OpTic India's CS:GO team has been given the boot from the $100,000 eXTREMESLAND Asia finals after player Nikhil 'forsaken' Kumawat was caught cheating during a match. A Dexerto report says that spectators realized that something was up when the match between OpTic India and Revolution was paused for no apparent reason.
The match was put on hold for more than 20 minutes before officials confirmed that hacks had been discovered on Kumawat's PC. The match was called, and the team was immediately dismissed from the tournament. According to CSGO2Asia, it took so long to ascertain whether Kumawat was cheating because he first refused to allow officials to have access to his PC, and then closed and deleted a program running in the background after he was ordered to alt-tab out of the game.
OpTic Gaming international development Jesal Parekh director told HLTV.org that Kumawat had been dismissed from the organization immediately after the disqualification.
"We want to apologize to all the other teams and organizations involved. It is unfair for everyone involved. We also want to apologize to our country and to the fans who have supported us. This will be a big setback for the country, and it is really unfortunate that one selfish person is capable of causing this," he said.
"I want to make it very clear that the other four players had no knowledge of this and would never have agreed to even play if there was even the slightest hint of it."
Nonetheless, OpTic India released a statement earlier today indicating that it has released its entire CS:GO roster, although it gave no indication that any other players were aware of Kumawat's actions.
Pulling the plug on the entire crew is something of a surprising move because the team had been performing well prior to this, winning the ESL India Premiership 2018 fall title, and placing in the top four in the 2018 Toyota Masters SEA Qualifiers.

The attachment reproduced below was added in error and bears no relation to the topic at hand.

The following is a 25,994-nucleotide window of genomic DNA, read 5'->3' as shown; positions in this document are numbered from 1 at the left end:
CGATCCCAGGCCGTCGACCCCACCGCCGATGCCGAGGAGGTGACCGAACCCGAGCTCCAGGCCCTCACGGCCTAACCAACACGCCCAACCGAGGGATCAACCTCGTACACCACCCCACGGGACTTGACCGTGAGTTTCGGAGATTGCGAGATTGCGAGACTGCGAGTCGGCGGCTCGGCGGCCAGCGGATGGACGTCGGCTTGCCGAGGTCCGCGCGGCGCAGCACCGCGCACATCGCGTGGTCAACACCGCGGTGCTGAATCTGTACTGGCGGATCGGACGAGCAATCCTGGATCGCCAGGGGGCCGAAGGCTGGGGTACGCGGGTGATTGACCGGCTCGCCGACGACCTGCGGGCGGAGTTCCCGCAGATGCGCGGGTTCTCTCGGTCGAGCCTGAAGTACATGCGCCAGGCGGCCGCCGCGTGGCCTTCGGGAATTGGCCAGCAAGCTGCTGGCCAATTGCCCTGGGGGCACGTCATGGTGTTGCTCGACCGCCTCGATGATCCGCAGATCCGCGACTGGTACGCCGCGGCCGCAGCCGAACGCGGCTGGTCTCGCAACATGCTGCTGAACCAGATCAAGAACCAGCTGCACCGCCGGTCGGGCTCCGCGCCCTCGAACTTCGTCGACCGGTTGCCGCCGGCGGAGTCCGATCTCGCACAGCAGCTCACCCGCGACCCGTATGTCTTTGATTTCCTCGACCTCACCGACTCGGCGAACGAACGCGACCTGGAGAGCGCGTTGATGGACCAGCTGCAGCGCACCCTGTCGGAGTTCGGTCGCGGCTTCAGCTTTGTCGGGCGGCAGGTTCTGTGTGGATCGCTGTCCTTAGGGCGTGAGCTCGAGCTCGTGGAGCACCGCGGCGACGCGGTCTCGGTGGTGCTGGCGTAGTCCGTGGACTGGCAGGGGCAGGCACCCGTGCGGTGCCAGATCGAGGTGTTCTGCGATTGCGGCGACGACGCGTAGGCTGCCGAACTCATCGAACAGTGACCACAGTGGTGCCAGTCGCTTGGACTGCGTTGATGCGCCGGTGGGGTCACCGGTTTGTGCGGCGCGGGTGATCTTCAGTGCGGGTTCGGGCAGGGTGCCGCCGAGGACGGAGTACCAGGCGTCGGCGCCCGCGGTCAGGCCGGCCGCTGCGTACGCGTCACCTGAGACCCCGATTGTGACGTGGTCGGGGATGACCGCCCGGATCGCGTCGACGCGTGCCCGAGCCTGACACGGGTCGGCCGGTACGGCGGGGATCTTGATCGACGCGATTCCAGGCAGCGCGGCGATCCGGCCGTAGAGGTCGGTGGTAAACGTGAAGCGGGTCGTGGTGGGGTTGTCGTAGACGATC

This is actually not the first time Kumawat has been busted cheating. In August 2017, ESL India banned him from taking part in ESL tournaments for two years after he was found to have been the owner of the VAC-banned account "rektmao." Kumawat claimed that he had sold the account sometime prior and was not actually the person cheating, but that in itself was "a clear breach of both Valve’s terms of service and ESL’s rules to sell or otherwise transfer or allow someone else to play on a Steam account." In that case as well, the team he was playing for—SemperX—was disqualified.
A "suspicious" clip of Kumawat's play against Revolution was shared on Twitter. It's not immediately evident to non-CS:GO players what he's doing wrong, but esports consultant Rod Breslau said on Twitter that he's employing a "toggled aimbot, which is then used as a wallhack in many scenarios."